A few weeks ago, on coming home from work, I ran into my next door neighbour. It’s the elderly gentleman who suffered from dehydration after travelling 24 hours on a coach bus on his way back from his holiday destination is Spain due to the hick-ups of the Icelandic volcano with the unpronounceable name.
He’ll be turning ninety this spring and has been living on his own since his wife died five or six years ago. They bought the apartment when it was brand-new in 1990 after selling their villa. Although his health has always been touch-and-go, he’s coping very well, doing his own cooking and cleaning.
When I saw him a few weeks ago, he surprised me by saying that he was planning to sell the apartment and to move into a service flat for senior citizens in the nearby town of Leuven. He had already contacted a real estate agent to have an estimate of the value of the apartment. The next day he had an appointment with the manager of the service flat to visit the premises and to get a quote on the monthly cost.
Although he sounded very serious about the matter, I thought it was just a passing thing. Until this morning, when I saw the big sign on his kitchen window: FOR SALE! It gave me quite a shock as I had no idea that he was so much in a hurry to get of the place.
Of course, with the imminent costs (a new roof, an important raise of the janitor’s monthly fee, etc.) and the prospect of new neighbours to adapt to as soon as I have moved out, it seems like a logical thing to do. I very well understand that, at his age, he does not want to invest a new roof, which is estimated to cost as much as 10,000 euro per proprietor.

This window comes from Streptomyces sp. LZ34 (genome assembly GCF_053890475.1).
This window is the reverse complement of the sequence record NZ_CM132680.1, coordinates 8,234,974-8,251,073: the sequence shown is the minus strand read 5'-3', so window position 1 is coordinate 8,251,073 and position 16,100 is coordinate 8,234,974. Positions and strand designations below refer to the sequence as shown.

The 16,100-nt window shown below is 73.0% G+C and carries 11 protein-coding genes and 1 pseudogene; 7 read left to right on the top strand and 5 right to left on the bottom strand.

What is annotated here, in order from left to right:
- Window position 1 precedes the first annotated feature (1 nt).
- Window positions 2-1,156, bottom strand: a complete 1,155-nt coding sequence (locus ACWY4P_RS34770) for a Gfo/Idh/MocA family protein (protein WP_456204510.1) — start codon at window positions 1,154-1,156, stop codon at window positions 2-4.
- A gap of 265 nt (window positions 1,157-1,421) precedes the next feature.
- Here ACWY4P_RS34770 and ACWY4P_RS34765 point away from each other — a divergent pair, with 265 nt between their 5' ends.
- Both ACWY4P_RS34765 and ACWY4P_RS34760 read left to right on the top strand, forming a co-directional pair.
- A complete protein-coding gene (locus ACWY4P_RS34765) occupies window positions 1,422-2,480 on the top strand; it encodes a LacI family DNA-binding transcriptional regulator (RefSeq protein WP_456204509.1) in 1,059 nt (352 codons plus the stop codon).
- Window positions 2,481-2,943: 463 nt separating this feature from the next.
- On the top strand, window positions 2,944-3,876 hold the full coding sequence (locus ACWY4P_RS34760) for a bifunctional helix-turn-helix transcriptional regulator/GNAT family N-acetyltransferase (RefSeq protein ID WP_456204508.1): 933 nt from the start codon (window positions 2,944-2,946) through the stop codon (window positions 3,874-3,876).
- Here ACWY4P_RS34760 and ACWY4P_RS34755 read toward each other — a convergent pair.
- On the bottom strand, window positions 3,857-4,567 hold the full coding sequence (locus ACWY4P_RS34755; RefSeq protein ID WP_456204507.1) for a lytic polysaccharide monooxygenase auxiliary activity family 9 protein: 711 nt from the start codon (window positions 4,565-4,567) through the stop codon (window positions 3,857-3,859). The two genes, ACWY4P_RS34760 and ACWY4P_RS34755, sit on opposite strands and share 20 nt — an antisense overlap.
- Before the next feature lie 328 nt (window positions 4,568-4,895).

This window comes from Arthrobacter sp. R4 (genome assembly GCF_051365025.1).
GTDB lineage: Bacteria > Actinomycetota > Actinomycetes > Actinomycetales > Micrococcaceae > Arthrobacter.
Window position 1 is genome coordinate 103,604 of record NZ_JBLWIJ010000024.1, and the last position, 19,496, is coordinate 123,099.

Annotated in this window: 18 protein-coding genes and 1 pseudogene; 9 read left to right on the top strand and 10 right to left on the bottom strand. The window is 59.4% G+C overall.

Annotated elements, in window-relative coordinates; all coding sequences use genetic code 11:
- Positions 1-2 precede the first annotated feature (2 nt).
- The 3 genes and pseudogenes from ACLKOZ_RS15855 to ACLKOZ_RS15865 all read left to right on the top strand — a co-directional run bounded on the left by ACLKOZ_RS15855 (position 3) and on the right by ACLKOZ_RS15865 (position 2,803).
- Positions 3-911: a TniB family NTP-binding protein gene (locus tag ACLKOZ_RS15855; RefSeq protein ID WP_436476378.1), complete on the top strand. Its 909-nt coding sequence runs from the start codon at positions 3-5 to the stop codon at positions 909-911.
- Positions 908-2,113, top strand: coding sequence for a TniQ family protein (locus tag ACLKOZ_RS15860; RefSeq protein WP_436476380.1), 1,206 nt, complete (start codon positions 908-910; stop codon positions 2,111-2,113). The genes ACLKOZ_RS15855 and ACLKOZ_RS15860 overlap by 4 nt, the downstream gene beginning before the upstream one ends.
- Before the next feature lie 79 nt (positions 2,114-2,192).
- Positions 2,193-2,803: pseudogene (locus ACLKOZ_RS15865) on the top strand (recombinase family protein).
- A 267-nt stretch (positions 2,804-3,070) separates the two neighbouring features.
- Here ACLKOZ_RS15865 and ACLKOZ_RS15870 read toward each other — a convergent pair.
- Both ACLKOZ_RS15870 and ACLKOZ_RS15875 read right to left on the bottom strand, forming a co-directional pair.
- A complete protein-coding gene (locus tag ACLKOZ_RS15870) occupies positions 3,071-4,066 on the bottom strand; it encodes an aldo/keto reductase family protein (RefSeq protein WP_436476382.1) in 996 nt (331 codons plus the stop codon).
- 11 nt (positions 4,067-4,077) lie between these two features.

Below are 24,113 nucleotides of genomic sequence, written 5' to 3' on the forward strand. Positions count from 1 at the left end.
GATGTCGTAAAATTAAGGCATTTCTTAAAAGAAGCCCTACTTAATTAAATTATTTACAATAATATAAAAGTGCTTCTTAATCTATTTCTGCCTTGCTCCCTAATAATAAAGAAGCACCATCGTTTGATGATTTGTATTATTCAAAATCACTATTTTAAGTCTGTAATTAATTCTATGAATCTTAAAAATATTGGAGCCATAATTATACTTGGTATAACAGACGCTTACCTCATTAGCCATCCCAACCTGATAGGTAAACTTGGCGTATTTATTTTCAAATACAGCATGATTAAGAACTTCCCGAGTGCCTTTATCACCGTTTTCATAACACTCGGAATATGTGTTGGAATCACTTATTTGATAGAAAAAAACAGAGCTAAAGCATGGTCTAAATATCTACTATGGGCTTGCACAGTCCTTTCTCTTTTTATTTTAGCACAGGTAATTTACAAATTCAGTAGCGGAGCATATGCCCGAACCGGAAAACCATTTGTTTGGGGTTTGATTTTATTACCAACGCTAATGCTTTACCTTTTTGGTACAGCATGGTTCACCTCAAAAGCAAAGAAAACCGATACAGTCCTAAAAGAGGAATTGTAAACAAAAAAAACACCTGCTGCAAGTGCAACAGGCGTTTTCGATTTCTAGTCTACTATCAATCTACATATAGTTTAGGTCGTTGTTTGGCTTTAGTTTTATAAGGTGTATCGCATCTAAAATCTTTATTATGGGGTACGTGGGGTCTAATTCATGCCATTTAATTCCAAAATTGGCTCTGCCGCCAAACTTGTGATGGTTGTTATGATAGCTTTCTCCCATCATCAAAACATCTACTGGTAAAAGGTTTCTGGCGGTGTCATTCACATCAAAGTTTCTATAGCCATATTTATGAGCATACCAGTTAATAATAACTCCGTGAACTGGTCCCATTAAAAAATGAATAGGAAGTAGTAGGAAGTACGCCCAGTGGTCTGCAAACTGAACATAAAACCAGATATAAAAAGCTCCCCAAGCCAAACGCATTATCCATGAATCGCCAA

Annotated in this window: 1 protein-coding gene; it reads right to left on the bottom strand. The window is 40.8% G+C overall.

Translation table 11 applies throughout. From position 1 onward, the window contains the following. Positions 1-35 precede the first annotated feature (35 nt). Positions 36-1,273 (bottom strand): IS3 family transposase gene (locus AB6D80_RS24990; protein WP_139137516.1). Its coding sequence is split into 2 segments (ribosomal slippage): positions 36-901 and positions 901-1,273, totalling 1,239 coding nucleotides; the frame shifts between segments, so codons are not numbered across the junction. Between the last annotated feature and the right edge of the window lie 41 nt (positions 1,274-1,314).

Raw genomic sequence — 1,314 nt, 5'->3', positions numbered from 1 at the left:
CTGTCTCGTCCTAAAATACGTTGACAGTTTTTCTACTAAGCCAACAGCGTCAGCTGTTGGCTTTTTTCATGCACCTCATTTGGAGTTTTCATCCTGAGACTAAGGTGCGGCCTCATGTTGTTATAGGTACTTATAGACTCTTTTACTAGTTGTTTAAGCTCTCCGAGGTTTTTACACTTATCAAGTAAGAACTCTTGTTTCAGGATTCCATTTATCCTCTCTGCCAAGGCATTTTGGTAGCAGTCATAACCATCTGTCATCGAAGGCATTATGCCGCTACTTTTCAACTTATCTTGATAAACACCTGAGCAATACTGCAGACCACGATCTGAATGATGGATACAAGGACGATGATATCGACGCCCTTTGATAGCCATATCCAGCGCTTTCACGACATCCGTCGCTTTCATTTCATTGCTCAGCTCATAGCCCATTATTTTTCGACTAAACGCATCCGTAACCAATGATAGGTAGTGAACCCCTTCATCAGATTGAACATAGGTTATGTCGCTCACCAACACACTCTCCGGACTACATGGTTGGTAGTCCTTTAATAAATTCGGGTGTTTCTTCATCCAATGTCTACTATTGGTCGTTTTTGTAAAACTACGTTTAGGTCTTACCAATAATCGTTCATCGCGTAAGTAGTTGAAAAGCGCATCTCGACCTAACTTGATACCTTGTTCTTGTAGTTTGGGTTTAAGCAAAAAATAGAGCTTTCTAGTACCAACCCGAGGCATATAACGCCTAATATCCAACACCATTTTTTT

Nevertheless, the news came as a shock. With him and me leaving, the two ground floor apartment will be vacant pretty soon. Let’s hope this will not turn into a real exodus, because the lady on the first floor is also thinking about selling her apartment. And the Italian tenants on the second floor are talking about moving too, because they have two small children and only two bedrooms … They are looking for something larger, so that the kids can each have their own bedroom.
With four of the six apartments vacant, this complex will quickly feel as if it were haunted! Good luck to the janitor to manage all these changes … Now, why doesn’t that seem to affect me?